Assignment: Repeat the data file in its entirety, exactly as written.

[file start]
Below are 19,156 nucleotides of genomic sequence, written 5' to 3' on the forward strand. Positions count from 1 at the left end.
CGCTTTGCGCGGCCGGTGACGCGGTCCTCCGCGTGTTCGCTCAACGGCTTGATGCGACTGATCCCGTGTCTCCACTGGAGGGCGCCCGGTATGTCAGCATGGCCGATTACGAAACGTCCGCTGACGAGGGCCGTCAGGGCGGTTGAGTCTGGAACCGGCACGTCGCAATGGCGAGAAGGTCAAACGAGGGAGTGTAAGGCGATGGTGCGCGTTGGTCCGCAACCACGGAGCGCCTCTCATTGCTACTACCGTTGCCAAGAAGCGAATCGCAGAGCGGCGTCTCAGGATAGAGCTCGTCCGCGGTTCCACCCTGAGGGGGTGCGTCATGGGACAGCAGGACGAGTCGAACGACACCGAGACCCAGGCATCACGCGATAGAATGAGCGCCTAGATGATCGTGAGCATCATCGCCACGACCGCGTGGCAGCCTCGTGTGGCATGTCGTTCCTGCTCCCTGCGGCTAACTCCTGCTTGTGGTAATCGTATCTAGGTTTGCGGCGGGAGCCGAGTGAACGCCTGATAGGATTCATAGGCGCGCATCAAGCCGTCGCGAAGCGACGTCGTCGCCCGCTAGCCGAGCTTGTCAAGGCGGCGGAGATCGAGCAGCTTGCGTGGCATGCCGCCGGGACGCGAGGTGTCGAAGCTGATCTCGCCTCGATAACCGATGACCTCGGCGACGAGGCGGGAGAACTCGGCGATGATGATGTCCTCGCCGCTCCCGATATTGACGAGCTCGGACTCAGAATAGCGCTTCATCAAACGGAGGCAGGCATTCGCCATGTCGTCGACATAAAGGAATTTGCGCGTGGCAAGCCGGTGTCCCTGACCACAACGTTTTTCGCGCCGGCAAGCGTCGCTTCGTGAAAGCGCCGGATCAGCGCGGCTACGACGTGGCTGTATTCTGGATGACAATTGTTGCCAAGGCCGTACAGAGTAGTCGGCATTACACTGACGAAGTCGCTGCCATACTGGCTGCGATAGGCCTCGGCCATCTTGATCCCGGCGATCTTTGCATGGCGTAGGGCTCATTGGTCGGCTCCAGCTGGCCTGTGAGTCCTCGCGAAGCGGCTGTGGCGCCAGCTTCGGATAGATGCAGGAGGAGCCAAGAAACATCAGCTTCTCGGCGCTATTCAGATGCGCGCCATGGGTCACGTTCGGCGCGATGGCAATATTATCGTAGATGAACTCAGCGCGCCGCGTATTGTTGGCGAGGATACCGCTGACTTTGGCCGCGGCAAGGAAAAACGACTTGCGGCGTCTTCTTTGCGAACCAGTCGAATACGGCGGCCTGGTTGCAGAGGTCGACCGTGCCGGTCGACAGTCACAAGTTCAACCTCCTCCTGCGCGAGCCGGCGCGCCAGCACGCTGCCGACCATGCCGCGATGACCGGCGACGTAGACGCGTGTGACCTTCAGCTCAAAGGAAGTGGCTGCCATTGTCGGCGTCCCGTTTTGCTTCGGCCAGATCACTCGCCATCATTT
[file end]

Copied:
Below are 19,156 nucleotides of genomic sequence, written 5' to 3' on the forward strand. Positions count from 1 at the left end.
CGCTTTGCGCGGCCGGTGACGCGGTCCTCCGCGTGTTCGCTCAACGGCTTGATGCGACTGATCCCGTGTCTCCACTGGAGGGCGCCCGGTATGTCAGCATGGCCGATTACGAAACGTCCGCTGACGAGGGCCGTCAGGGCGGTTGAGTCTGGAACCGGCACGTCGCAATGGCGAGAAGGTCAAACGAGGGAGTGTAAGGCGATGGTGCGCGTTGGTCCGCAACCACGGAGCGCCTCTCATTGCTACTACCGTTGCCAAGAAGCGAATCGCAGAGCGGCGTCTCAGGATAGAGCTCGTCCGCGGTTCCACCCTGAGGGGGTGCGTCATGGGACAGCAGGACGAGTCGAACGACACCGAGACCCAGGCATCACGCGATAGAATGAGCGCCTAGATGATCGTGAGCATCATCGCCACGACCGCGTGGCAGCCTCGTGTGGCATGTCGTTCCTGCTCCCTGCGGCTAACTCCTGCTTGTGGTAATCGTATCTAGGTTTGCGGCGGGAGCCGAGTGAACGCCTGATAGGATTCATAGGCGCGCATCAAGCCGTCGCGAAGCGACGTCGTCGCCCGCTAGCCGAGCTTGTCAAGGCGGCGGAGATCGAGCAGCTTGCGTGGCATGCCGCCGGGACGCGAGGTGTCGAAGCTGATCTCGCCTCGATAACCGATGACCTCGGCGACGAGGCGGGAGAACTCGGCGATGATGATGTCCTCGCCGCTCCCGATATTGACGAGCTCGGACTCAGAATAGCGCTTCATCAAACGGAGGCAGGCATTCGCCATGTCGTCGACATAAAGGAATTTGCGCGTGGCAAGCCGGTGTCCCTGACCACAACGTTTTTCGCGCCGGCAAGCGTCGCTTCGTGAAAGCGCCGGATCAGCGCGGCTACGACGTGGCTGTATTCTGGATGACAATTGTTGCCAAGGCCGTACAGAGTAGTCGGCATTACACTGACGAAGTCGCTGCCATACTGGCTGCGATAGGCCTCGGCCATCTTGATCCCGGCGATCTTTGCATGGCGTAGGGCTCATTGGTCGGCTCCAGCTGGCCTGTGAGTCCTCGCGAAGCGGCTGTGGCGCCAGCTTCGGATAGATGCAGGAGGAGCCAAGAAACATCAGCTTCTCGGCGCTATTCAGATGCGCGCCATGGGTCACGTTCGGCGCGATGGCAATATTATCGTAGATGAACTCAGCGCGCCGCGTATTGTTGGCGAGGATACCGCTGACTTTGGCCGCGGCAAGGAAAAACGACTTGCGGCGTCTTCTTTGCGAACCAGTCGAATACGGCGGCCTGGTTGCAGAGGTCGACCGTGCCGGTCGACAGTCACAAGTTCAACCTCCTCCTGCGCGAGCCGGCGCGCCAGCACGCTGCCGACCATGCCGCGATGACCGGCGACGTAGACGCGTGTGACCTTCAGCTCAAAGGAAGTGGCTGCCATTGTCGGCGTCCCGTTTTGCTTCGGCCAGATCACTCGCCATCATTT